Attorneys & Professionals
On August 3, 2020, President Trump signed an Executive Order instructing the Secretaries of Labor and Homeland Security to take action to ensure all H-1B employers comply with labor condition and wage requirements. The Order purports to include so-called “secondary employers” (entities that are not the petitioning employer but where H-1B workers are placed to perform services), although regulations only subject the petitioning employers to these requirements and sanctions even when violations result from the secondary employer’s actions. The Order also instructs federal departments and agencies to assess the impact of temporary foreign labor used under federal contracts and the impact of work under federal contracts that was performed in foreign countries.
The Executive Order instructs the Secretaries of Labor and Homeland Security to take action within 45 days of the Order to ensure that all H-1B employers are complying with wage and labor condition requirements.
The stated purpose of this Executive Order is to protect U.S. workers from any adverse effects on wages and working conditions as a result of H-1B hiring practices, including through the hiring of H-1B visa holders to perform services for clients or entities other than the petitioning employer. The Order specifically cites the need for compliance with INA § 212(n)(1), which prohibits an H-1B nonimmigrant from being admitted or provided status unless the employer has filed a Labor Condition Application (LCA) pursuant to statutory requirements, and which requires the employer to maintain a public disclosure file (commonly referred to as the Public Access File).
INA § 212(n)(1) requires that the employer state the following in an LCA:
- The employer is offering and will offer during the period of authorized employment to H-1B nonimmigrants the higher of wages that are at least the actual wage level paid by the employer to all other individuals with similar experience and qualifications for the specific employment or the prevailing wage level for the occupational classification in the area of employment;
- There is not a strike or lockout in the course of a labor dispute in the occupational classification at the place of employment;
- At the time of the filing of the LCA, the employer has provided notice of the filing to the bargaining representative of the employer’s employees in the occupational classification and area for which nonimmigrants are sought or where there is no such representative, has provided notice of filing in the occupational classification through physical posting in conspicuous locations at the place of employment or electronic notification to employees in the occupational classification; and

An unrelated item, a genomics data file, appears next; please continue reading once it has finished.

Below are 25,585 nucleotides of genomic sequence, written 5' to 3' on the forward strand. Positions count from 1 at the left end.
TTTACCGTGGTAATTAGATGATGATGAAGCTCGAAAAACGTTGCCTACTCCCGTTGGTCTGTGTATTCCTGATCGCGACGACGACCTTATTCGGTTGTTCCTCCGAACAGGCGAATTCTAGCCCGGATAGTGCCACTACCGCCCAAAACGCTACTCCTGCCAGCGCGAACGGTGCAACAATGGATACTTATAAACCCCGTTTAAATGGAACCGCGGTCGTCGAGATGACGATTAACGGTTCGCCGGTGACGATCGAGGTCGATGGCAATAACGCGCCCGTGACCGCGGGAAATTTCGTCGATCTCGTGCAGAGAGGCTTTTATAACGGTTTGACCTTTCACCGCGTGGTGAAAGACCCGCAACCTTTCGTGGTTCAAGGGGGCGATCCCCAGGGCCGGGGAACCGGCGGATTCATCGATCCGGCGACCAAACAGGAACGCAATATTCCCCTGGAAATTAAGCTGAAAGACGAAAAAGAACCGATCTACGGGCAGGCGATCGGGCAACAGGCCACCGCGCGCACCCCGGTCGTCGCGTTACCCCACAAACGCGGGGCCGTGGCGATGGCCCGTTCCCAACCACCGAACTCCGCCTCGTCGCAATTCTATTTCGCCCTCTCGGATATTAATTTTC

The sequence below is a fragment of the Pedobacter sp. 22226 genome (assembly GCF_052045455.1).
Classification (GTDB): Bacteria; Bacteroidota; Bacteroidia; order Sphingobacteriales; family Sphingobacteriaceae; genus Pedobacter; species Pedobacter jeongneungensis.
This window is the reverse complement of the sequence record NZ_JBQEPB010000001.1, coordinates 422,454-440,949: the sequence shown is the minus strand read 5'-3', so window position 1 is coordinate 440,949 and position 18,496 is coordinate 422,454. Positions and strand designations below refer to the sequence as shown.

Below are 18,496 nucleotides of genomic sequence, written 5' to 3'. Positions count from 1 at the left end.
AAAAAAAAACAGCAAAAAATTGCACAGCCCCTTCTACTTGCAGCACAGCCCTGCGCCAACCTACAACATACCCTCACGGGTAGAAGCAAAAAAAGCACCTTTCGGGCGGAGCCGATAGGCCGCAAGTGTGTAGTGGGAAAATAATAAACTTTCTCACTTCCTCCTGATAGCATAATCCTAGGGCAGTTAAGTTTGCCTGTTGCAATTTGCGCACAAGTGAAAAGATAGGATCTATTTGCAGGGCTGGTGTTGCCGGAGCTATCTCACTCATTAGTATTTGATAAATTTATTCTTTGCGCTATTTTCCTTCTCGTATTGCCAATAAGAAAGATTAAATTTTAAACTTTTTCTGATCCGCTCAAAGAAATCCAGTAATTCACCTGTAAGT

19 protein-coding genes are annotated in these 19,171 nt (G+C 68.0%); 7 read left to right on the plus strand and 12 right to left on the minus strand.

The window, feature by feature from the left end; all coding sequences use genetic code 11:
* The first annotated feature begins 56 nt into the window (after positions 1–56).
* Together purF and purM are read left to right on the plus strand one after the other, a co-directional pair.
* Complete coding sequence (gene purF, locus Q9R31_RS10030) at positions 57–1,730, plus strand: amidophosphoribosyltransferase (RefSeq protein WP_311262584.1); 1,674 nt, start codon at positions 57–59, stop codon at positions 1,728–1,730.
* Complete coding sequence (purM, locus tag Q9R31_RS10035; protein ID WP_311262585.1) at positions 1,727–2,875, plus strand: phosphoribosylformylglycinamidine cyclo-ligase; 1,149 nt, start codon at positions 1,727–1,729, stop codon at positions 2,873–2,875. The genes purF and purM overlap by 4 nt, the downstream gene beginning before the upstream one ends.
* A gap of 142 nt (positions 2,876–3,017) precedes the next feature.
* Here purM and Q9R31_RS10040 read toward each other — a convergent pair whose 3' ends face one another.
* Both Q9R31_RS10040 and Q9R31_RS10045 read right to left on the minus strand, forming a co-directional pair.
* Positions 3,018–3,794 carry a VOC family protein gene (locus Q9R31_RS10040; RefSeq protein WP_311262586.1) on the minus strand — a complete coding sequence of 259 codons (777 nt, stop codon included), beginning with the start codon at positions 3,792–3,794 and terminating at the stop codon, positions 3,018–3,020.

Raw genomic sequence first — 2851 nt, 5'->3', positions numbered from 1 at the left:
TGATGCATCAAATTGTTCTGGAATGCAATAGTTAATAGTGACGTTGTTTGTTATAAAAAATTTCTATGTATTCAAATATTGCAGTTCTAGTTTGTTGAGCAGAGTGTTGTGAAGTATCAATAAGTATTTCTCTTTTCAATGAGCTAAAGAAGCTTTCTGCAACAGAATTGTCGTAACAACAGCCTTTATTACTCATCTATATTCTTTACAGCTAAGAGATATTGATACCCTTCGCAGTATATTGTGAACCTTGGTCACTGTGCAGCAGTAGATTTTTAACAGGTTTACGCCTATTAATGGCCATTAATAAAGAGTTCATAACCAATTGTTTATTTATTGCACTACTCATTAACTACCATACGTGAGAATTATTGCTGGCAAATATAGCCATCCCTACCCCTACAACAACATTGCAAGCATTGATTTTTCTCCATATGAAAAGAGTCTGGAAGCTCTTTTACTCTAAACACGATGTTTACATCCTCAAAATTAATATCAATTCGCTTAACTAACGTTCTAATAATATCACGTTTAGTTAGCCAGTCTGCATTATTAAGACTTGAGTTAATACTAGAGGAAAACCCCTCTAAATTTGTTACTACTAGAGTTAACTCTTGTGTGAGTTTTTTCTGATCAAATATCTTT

- Specification of the number of nonimmigrant workers sought, the occupational classification in which the workers will be employed, and wage rate and conditions under which they will be employed.
Additional requirements apply to employers who are H-1B dependent or who have committed willful failure or misrepresentation during the 5-year period preceding the filing of the LCA.
INA § 212(n)(1) further requires the employer to make copies of the LCA and any necessary accompanying documents available for public examination within one working day after the filing of the LCA. The Secretary of Labor is also required to compile a list of LCAs filed by employer and by occupational classification that must be available for public examination.
While the Executive Order does not indicate specific actions to be taken to ensure compliance with these statutory requirements, it suggests the Departments of Labor and Homeland Security may announce further policies or regulations or take enforcement actions. Ahead of the issuance of the Order, the two departments had announced an agreement that would make fraud investigations into the H-1B program a joint effort, with the Department of Labor having increased access to the program’s data and records as well as greater involvement in the investigation of potential violations. The new agreement between the departments arose from an earlier Presidential Proclamation restricting the new entry of H-1B and other nonimmigrant workers into the U.S. and instructing the departments to take appropriate action, including actions to ensure that the presence of H-1B nonimmigrants in the U.S. does not disadvantage U.S. workers. Click here for our client alert on the Presidential Proclamation.
Apart from the provisions pertaining to H-1B employers, the Executive Order also instructs the heads of each federal department and agency entering into federal contracts to do the following:
- Examine the performance of contracts (including subcontracts) awarded by the department or agency in fiscal years 2018 and 2019 to assess the impact of any temporary foreign labor used in the contracts on opportunities of U.S. workers and on national security;
- Examine the performance of contracts (including subcontracts) awarded by the department or agency in fiscal years 2018 and 2019 to assess the impact of any offshore labor used in the contracts on opportunities of U.S. workers and on national security;
- Assess any negative impact of contractors’ (including subcontractors’) temporary foreign labor and offshoring hiring practices on the economy, efficiency of Federal procurement, and national security, and propose action as appropriate and needed;
- Review department or agency’s employment policies to assess compliance with current federal laws pertaining to the citizenship and immigration status requirements for the hiring of federal employees; and
- Within 120 days of the Order, submit a report summarizing the results of the review which recommends needed corrective actions and proposes any appropriate Presidential actions.
If you have any questions regarding the Executive Order, compliance with LCA requirements, or creating Public Access Files, we encourage you to contact your Vorys attorney.